A preferred optional component for use in the present invention is a suspending agent. The suspending agent can, for example, be any of several long chain acyl derivative materials or mixtures of such materials. Included are ethylene glycol esters of fatty acids having from about 16 to about 22 carbon atoms. Preferred are the ethylene glycol stearates, both mono- and distearate, but particularly the distearate containing less than about 7% of the monostearate. Still other suspending agents found useful are alkanol amides of fatty acids having from about 16 to about 22 carbon atoms, preferably about 16 to about 18 carbon atoms. Preferred alkanol amides are stearic monoethanolamide, stearic diethanolamide and stearic monoisopropanolamide. Still other long chain acyl derivatives include long chain esters of long chain fatty acids (e.g., stearyl stearate, cetyl palmitate), glyceryl esters (e.g., glyceryl distearate), and long chain esters of long chain alkanol amides (e.g., stearamide DEA distearate, stearamide MEA stearate).
Still other suitable suspending agents are alkyl (C16-22) dimethyl amine oxides, such as stearly dimethyl amine oxide. If the compositions contain an amine oxide or a long chain acyl derivative as a surfactant, these components may also provide the suspending fuction and additional suspending agent may not be needed if the level of those materials are at least the minimum level described below.
Xanthan gum is another aspect used to suspend the selenium sulfide in the present compositions. This biosynthetic gum material is commerically available and is a heteropolysaccharide with a molecular weight of greater than 1 million. It is believed to contain D-glucose, D-mannose and D-glucuronate in the molar ratio of 2.8:2.0:2.0. The polysaccharide is partially acetylated with 4.7% acetyl. Supplemental information on these agents is found in Whistler, Roy L. (Editor), Industrial Gums--Polysaccharides and Their Derivatives New York: Academic Press, 1973. Kelco, a Division of Merck & Co., Inc., offers xanthan gum as KeltrolŪ.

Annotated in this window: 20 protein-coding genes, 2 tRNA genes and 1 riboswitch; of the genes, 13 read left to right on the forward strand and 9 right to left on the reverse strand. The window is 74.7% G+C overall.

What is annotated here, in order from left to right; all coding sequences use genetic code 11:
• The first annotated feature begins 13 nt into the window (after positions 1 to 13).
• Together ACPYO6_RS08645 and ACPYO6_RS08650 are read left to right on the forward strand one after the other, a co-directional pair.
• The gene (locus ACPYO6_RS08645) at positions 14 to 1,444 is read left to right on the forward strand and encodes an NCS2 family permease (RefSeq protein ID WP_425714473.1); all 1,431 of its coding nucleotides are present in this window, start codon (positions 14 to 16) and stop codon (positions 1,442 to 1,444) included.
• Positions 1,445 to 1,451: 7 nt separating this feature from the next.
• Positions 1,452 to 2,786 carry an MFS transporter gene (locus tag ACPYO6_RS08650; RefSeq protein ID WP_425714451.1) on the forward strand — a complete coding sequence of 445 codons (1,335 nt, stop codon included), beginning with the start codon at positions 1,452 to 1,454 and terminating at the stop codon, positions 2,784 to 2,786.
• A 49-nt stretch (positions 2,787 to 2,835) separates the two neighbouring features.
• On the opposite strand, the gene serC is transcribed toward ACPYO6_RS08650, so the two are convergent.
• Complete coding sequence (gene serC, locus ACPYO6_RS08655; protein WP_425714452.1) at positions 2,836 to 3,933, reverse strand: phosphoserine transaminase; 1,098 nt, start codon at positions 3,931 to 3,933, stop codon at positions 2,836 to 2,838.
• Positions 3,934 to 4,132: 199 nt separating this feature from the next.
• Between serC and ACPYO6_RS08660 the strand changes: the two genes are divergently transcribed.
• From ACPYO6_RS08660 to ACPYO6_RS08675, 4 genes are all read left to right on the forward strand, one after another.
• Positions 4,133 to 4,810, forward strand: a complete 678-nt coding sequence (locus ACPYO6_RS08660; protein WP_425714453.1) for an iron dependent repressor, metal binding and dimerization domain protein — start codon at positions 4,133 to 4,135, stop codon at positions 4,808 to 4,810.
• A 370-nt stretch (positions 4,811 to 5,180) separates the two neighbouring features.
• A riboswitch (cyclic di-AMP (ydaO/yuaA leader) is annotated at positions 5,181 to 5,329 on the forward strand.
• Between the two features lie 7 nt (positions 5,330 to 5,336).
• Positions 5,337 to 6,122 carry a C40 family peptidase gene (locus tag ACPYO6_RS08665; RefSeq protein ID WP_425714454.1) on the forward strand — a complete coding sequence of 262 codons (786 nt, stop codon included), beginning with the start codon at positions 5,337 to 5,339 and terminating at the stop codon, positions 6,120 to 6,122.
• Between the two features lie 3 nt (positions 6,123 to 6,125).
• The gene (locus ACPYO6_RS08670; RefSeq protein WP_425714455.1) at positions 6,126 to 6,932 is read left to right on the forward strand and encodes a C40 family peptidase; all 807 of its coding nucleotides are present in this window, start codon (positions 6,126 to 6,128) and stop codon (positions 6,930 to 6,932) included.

A particularly preferred suspending system comprises a mixture of xanthan gum, present at a level of from about 0.05% to about 1.0%, preferably from about 0.2% to about 0.4%, of the compositions, together with magnesium aluminum silicate (Al2 Mg8 Si2), present at a level of from about 0.1% to about 3.0%, preferably from about 0.5% to about 2.0%, of the compositions. Magnesium aluminum silicate occurs naturally in such smectite minerals as colerainite, saponite and sapphire. Refined magnesium aluminum silicates useful herein are readily available, for example as veegum, manufactured by R. T. Vanderbilt Company, Inc.